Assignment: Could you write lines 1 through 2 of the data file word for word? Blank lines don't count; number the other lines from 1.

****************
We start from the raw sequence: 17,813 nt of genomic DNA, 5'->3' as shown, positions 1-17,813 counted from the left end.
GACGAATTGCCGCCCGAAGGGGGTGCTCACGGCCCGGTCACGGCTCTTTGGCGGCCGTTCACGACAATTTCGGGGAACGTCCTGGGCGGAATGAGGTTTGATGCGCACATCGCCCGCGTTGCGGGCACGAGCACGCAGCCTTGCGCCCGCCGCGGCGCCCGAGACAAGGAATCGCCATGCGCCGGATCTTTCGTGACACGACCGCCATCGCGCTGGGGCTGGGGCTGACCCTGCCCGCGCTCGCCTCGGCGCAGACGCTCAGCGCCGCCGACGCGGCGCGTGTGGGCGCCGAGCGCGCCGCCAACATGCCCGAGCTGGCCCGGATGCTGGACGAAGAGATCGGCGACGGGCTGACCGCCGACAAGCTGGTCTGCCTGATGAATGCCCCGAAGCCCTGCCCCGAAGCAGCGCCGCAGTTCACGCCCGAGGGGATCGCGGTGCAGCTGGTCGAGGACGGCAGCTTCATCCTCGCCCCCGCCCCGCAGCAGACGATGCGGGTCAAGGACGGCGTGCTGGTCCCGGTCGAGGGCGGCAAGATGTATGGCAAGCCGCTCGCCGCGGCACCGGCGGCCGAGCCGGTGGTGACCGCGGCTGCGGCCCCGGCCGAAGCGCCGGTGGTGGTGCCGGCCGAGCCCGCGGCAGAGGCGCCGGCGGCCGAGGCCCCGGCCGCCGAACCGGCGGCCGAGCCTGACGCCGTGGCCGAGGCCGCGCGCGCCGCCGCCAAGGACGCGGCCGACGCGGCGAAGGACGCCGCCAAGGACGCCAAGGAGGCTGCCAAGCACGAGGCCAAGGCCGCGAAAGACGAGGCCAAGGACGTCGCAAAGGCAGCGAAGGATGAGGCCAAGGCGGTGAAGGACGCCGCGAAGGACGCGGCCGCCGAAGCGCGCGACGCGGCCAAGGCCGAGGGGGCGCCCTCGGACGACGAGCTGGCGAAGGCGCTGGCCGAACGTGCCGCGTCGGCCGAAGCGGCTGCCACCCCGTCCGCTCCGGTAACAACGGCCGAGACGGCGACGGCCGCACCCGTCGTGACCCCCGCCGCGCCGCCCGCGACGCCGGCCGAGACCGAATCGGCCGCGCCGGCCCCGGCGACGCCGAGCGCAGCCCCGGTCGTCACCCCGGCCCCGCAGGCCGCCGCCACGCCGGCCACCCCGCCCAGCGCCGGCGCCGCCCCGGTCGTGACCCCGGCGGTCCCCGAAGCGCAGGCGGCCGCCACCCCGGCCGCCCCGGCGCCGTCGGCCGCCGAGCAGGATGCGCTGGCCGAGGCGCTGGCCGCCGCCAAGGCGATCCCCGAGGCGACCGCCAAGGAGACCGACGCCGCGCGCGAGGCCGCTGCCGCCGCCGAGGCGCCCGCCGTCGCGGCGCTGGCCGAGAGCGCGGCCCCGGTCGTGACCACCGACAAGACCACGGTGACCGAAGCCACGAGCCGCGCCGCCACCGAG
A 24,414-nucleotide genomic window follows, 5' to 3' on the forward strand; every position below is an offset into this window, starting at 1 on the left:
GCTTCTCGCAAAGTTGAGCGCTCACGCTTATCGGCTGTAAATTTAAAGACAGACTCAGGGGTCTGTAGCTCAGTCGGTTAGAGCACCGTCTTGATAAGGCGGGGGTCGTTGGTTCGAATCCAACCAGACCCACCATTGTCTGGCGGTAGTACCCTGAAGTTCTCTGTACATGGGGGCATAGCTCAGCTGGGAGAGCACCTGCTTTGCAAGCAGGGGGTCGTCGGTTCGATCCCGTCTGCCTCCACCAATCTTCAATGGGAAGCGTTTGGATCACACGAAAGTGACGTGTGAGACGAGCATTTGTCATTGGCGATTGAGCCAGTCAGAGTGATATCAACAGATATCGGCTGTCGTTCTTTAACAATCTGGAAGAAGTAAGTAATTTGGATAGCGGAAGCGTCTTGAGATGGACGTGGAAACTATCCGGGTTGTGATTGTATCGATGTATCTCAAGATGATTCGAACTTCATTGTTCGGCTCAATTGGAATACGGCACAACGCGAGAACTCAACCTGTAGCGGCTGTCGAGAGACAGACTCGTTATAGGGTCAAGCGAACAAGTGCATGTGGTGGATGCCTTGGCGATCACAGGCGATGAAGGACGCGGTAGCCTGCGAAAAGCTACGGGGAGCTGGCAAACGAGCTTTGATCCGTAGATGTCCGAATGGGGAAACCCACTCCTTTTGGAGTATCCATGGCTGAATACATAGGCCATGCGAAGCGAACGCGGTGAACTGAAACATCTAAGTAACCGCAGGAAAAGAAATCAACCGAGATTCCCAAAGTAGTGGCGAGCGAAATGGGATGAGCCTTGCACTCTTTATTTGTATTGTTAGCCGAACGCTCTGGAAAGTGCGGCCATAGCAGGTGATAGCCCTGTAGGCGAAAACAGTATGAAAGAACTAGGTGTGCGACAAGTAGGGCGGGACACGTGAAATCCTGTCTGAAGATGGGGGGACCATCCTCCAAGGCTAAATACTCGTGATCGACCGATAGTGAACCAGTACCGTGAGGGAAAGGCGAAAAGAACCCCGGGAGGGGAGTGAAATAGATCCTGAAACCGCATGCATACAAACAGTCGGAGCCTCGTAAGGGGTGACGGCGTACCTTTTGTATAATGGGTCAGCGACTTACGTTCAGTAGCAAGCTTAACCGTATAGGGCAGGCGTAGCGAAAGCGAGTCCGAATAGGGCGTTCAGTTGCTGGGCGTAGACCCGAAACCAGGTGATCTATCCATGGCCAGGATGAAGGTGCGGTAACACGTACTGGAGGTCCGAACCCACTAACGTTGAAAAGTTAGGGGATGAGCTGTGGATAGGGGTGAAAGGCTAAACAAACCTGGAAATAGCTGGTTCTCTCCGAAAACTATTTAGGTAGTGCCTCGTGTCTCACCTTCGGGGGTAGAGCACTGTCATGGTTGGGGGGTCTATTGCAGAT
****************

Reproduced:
We start from the raw sequence: 17,813 nt of genomic DNA, 5'->3' as shown, positions 1-17,813 counted from the left end.
GACGAATTGCCGCCCGAAGGGGGTGCTCACGGCCCGGTCACGGCTCTTTGGCGGCCGTTCACGACAATTTCGGGGAACGTCCTGGGCGGAATGAGGTTTGATGCGCACATCGCCCGCGTTGCGGGCACGAGCACGCAGCCTTGCGCCCGCCGCGGCGCCCGAGACAAGGAATCGCCATGCGCCGGATCTTTCGTGACACGACCGCCATCGCGCTGGGGCTGGGGCTGACCCTGCCCGCGCTCGCCTCGGCGCAGACGCTCAGCGCCGCCGACGCGGCGCGTGTGGGCGCCGAGCGCGCCGCCAACATGCCCGAGCTGGCCCGGATGCTGGACGAAGAGATCGGCGACGGGCTGACCGCCGACAAGCTGGTCTGCCTGATGAATGCCCCGAAGCCCTGCCCCGAAGCAGCGCCGCAGTTCACGCCCGAGGGGATCGCGGTGCAGCTGGTCGAGGACGGCAGCTTCATCCTCGCCCCCGCCCCGCAGCAGACGATGCGGGTCAAGGACGGCGTGCTGGTCCCGGTCGAGGGCGGCAAGATGTATGGCAAGCCGCTCGCCGCGGCACCGGCGGCCGAGCCGGTGGTGACCGCGGCTGCGGCCCCGGCCGAAGCGCCGGTGGTGGTGCCGGCCGAGCCCGCGGCAGAGGCGCCGGCGGCCGAGGCCCCGGCCGCCGAACCGGCGGCCGAGCCTGACGCCGTGGCCGAGGCCGCGCGCGCCGCCGCCAAGGACGCGGCCGACGCGGCGAAGGACGCCGCCAAGGACGCCAAGGAGGCTGCCAAGCACGAGGCCAAGGCCGCGAAAGACGAGGCCAAGGACGTCGCAAAGGCAGCGAAGGATGAGGCCAAGGCGGTGAAGGACGCCGCGAAGGACGCGGCCGCCGAAGCGCGCGACGCGGCCAAGGCCGAGGGGGCGCCCTCGGACGACGAGCTGGCGAAGGCGCTGGCCGAACGTGCCGCGTCGGCCGAAGCGGCTGCCACCCCGTCCGCTCCGGTAACAACGGCCGAGACGGCGACGGCCGCACCCGTCGTGACCCCCGCCGCGCCGCCCGCGACGCCGGCCGAGACCGAATCGGCCGCGCCGGCCCCGGCGACGCCGAGCGCAGCCCCGGTCGTCACCCCGGCCCCGCAGGCCGCCGCCACGCCGGCCACCCCGCCCAGCGCCGGCGCCGCCCCGGTCGTGACCCCGGCGGTCCCCGAAGCGCAGGCGGCCGCCACCCCGGCCGCCCCGGCGCCGTCGGCCGCCGAGCAGGATGCGCTGGCCGAGGCGCTGGCCGCCGCCAAGGCGATCCCCGAGGCGACCGCCAAGGAGACCGACGCCGCGCGCGAGGCCGCTGCCGCCGCCGAGGCGCCCGCCGTCGCGGCGCTGGCCGAGAGCGCGGCCCCGGTCGTGACCACCGACAAGACCACGGTGACCGAAGCCACGAGCCGCGCCGCCACCGAG